This article is Part 1 of a series on running injuries and how to prevent it. The series will deep-dive into the types of injuries and scientific solutions to address them.
Only the disciplined ones in life are free. If you are undisciplined, you are a slave to your moods and your passions – Eliud Kipchoge
When it comes to performing at optimum level in sports and life, it all boils down to desire, direction, dedication and discipline, but one more thing that differentiates a top runner from others is INJURY. Top performers dedicate themselves and avoid injuries. Throughout his career, Eliud Kipchoge has been extremely disciplined to his training and avoided injuries.
Now, the question arises that almost 70% of the runners are prone to injuries, ranging from minor to serious, some injuries only require rest and some require medical intervention. As per the study conducted by Dr James R White and Dr Joseph Ellis in 2013, of 10,754 runners, around 75% men and 80% women runners suffered at least one injury that was serious enough to halt their running temporarily and half of them needed to seek professional advice. Compared to other sports, running has high injury rate. But the running community is rapidly growing and many elite and recreational athletes are taking this up.
These recreational runners, mostly in their 30s or above, have either ran in school, colleges or had not run at all but due to the simplicity that running brings in, they think that anyone can run. Christopher McDougall’s Born to Run is an interesting book which talks about our innate quality of being a great runner and believed that humans as a species are born to run. But in reality the story is different and in my view as humans – we are not born to run, we get adapted to running. Just like we adapt to crawling, walking, or speaking while growing up. So all those who just started their running journey and never primed their body or adapted it for stress and strain which comes with running, have a higher chance of injuring themselves. We need to answer this adaptation process.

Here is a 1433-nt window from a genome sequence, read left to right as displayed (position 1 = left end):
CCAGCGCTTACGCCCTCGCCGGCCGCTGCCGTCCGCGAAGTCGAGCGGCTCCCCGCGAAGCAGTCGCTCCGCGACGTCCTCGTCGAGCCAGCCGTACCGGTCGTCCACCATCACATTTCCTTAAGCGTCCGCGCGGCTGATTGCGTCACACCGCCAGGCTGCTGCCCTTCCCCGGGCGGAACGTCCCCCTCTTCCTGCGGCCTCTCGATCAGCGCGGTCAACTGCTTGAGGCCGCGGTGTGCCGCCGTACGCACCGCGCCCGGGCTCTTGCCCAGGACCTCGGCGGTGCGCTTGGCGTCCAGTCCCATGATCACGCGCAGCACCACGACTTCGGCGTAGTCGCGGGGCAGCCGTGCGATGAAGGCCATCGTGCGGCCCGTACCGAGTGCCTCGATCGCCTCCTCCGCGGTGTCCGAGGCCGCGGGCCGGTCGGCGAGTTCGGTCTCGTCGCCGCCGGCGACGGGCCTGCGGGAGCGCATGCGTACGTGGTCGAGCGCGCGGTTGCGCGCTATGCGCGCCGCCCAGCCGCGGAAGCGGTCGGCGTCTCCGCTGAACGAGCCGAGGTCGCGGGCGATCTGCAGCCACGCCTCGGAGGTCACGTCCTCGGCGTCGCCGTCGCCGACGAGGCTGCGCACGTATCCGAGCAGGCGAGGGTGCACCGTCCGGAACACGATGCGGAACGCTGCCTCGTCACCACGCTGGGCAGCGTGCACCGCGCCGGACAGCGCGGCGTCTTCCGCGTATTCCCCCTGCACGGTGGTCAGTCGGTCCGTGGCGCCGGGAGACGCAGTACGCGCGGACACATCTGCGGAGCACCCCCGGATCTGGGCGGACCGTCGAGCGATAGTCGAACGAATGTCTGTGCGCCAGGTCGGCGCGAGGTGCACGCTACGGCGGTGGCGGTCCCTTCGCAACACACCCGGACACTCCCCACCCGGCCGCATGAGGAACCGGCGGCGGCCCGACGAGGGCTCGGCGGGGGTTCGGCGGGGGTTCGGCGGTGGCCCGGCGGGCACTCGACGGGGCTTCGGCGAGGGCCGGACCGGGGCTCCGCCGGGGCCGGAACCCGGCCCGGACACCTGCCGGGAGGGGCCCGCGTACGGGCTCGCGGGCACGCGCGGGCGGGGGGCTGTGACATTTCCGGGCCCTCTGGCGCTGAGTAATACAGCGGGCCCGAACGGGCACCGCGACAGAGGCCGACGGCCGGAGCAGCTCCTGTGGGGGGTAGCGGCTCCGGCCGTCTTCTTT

Running being a simple exercise, it is assumed anyone who walks can run, which remains true to just being a thought as running adaptation involves two phases of body getting adapted, one at the cardiovascular level and another one at musculoskeletal level. Now, the point to consider is both these adaptation of body happens at different rates. Generally, cardiovascular adaptation happens faster than musculoskeletal adaptation. That is the reason why a novice runner feels confident after doing 2km non-stop and goes on to run 2.5km or more and achieves higher distances over a period of time. There is a simultaneous adaptation going on at the musculoskeletal level. At some point, the musculoskeletal system is not able to sustain the increasing load on it and starts giving signals for rest and recovery to prevent injuries. Beyond this point, if the body is pushed further, it leads to injuries.
Understand this with an example, you cannot put a jet engine on a paper plane. Similarly, cardiovascular adaptation should match musculoskeletal adaptation equally.
Earlier running injuries were considered as overuse injuries, as the activity of running engages specific muscles repeatedly and therefore, continuous stress on those muscles leads to the injury. A large proportion of injuries happen due to overuse, but over the last two decades, studies conducted by scientists have enlightened us on the various factors that are equally responsible for injuries, like biomechanics, footwear, running gait or style, genetics and so on.